When Rep. Albio Sires toured rural South American villages a while back the lasting memory he carried with him was not what he saw but what he didn’t see: safe, appropriate tools to diagnose and treat diseases.
That, he told a packed room on Capitol Hill Tuesday, is why he joined with Rep. Mario Diaz-Balart (R-FL) to cosponsor the 21st Century Global Health Technologies Act (H.R. 1515), which would authorize a long-term program coordinated by USAID to advance affordable, easy-to-use technologies such as safe injection devices, rapid diagnostics, and other innovative health solutions.
At the congressional briefing on Tuesday, Sires (D-NJ) spoke first, saying he has seen first hand the desperate need for new healthcare technologies. Progress, he added, won’t come without sustained investments by the U.S. government.
“This is something close to my heart,” he said.
USAID is well positioned to help develop those new tools, Dr. Zeda Rosenberg, chief executive officer of the International Partnership for Microbicides said. The agency not only helps in the development of new technologies, Rosenberg said, it has experience getting products out to the people who need them most, and strengthens health care systems everywhere it operates, by supporting clinics and labs, training staff, and generally building medical capacity in resource limited settings.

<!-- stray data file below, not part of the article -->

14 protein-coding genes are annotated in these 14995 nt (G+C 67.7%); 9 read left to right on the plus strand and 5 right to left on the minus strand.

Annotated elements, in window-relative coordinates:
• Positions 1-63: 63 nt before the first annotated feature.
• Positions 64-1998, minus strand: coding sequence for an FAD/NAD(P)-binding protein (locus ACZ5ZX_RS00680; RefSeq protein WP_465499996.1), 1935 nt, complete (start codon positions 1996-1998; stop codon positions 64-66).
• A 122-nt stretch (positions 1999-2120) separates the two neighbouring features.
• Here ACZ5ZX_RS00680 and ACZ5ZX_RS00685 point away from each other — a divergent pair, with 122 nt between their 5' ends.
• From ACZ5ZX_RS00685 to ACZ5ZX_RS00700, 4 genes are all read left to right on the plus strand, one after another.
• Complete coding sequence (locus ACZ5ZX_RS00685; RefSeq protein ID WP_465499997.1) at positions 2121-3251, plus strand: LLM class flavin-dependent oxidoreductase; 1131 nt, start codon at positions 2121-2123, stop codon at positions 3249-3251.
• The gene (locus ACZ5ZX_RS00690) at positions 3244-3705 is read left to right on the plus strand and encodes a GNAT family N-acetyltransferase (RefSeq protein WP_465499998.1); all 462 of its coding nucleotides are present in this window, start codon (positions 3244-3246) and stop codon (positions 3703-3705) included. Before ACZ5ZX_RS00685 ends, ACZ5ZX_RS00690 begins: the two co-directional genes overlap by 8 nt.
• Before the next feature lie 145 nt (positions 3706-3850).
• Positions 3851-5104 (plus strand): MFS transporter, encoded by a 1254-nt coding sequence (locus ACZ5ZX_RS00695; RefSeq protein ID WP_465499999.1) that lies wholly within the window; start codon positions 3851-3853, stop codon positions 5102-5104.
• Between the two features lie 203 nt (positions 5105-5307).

Long-term investments and dedicated resources from USAID are crucial in fighting infectious diseases, she said, because without working to develop the right products now, they won’t be available ten to fifteen years down the line when when they are needed.
More than 40 percent of the women who showed up to enroll in microbicide clinical trials in KwaZulu-Natal in South Africa were already infected with HIV but didn’t even know it, she said, adding that women who bear the brunt of the HIV epidemic globally need prevention tools that are under their initation. USAID has made significant contributions to developing those tools, including the tenofovir topical gel and the dapivirine vaginal ring, she said.
Whenever we think we have an infectious disease under control, Rosenberg said, we’ve already lost because with infectious diseases, you have to be one step ahead.
Needed tools include new drugs to counteract growing drug resistance for infectious diseases, and a new vaccine for tuberculosis, event moderator Joanne Carter of RESULTS said.
In spite of extraordinary progress in global health technologies development over the last decade, she added, much of the world still relies on outdated and ineffective methods to combat the world’s deadliest diseases, which leads to drug resistance.
Global resources to fight tuberculosis provide a case in point, she said. Although TB claims the lives of 1.3 million every year, most of the world still diagnoses TB using a 100-year-old method which is time consuming and doesn’t reveal if the disease has become resistant to drugs. Even the treatment options for tuberculosis can lead to further drug resistance, as the 6-9 month regimen poses challenges to patients struggling to make their livings and provide for their families.
H.R. 1515 would formalize USAID’s role in developing health technologies, Carter said.
Margaret McCluskey, senior technical advisor with USAID agreed. She recalled a walk through a graveyard in her Tenleytown neighborhood, when she saw dozens of small graves of children. “That’s the world before vaccines,” she said. “Don’t have business as usual when it comes to this bill and infectious diseases.”